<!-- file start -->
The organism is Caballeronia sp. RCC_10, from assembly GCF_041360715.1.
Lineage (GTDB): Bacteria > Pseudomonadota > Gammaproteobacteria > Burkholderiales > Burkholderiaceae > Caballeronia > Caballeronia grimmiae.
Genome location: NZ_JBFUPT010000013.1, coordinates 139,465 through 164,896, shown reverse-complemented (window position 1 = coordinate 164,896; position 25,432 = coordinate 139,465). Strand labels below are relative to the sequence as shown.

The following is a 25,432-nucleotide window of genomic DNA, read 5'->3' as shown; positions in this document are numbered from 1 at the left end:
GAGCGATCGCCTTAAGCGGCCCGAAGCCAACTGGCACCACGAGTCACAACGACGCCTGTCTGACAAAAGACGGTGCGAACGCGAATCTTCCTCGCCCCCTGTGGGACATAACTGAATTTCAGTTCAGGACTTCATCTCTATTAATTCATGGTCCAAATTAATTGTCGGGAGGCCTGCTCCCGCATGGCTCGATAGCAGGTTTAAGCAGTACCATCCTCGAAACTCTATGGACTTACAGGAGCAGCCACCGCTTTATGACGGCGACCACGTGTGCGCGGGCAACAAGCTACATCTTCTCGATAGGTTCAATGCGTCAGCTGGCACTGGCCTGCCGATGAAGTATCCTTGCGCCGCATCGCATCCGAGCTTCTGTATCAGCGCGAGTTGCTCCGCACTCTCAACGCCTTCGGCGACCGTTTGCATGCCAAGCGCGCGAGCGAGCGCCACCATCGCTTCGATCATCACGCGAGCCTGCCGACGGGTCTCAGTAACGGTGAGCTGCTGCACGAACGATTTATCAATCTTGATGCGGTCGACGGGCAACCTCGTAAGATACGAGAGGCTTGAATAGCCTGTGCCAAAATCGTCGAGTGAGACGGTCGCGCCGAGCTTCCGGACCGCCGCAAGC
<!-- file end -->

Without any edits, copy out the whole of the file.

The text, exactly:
The organism is Caballeronia sp. RCC_10, from assembly GCF_041360715.1.
Lineage (GTDB): Bacteria > Pseudomonadota > Gammaproteobacteria > Burkholderiales > Burkholderiaceae > Caballeronia > Caballeronia grimmiae.
Genome location: NZ_JBFUPT010000013.1, coordinates 139,465 through 164,896, shown reverse-complemented (window position 1 = coordinate 164,896; position 25,432 = coordinate 139,465). Strand labels below are relative to the sequence as shown.

The following is a 25,432-nucleotide window of genomic DNA, read 5'->3' as shown; positions in this document are numbered from 1 at the left end:
GAGCGATCGCCTTAAGCGGCCCGAAGCCAACTGGCACCACGAGTCACAACGACGCCTGTCTGACAAAAGACGGTGCGAACGCGAATCTTCCTCGCCCCCTGTGGGACATAACTGAATTTCAGTTCAGGACTTCATCTCTATTAATTCATGGTCCAAATTAATTGTCGGGAGGCCTGCTCCCGCATGGCTCGATAGCAGGTTTAAGCAGTACCATCCTCGAAACTCTATGGACTTACAGGAGCAGCCACCGCTTTATGACGGCGACCACGTGTGCGCGGGCAACAAGCTACATCTTCTCGATAGGTTCAATGCGTCAGCTGGCACTGGCCTGCCGATGAAGTATCCTTGCGCCGCATCGCATCCGAGCTTCTGTATCAGCGCGAGTTGCTCCGCACTCTCAACGCCTTCGGCGACCGTTTGCATGCCAAGCGCGCGAGCGAGCGCCACCATCGCTTCGATCATCACGCGAGCCTGCCGACGGGTCTCAGTAACGGTGAGCTGCTGCACGAACGATTTATCAATCTTGATGCGGTCGACGGGCAACCTCGTAAGATACGAGAGGCTTGAATAGCCTGTGCCAAAATCGTCGAGTGAGACGGTCGCGCCGAGCTTCCGGACCGCCGCAAGC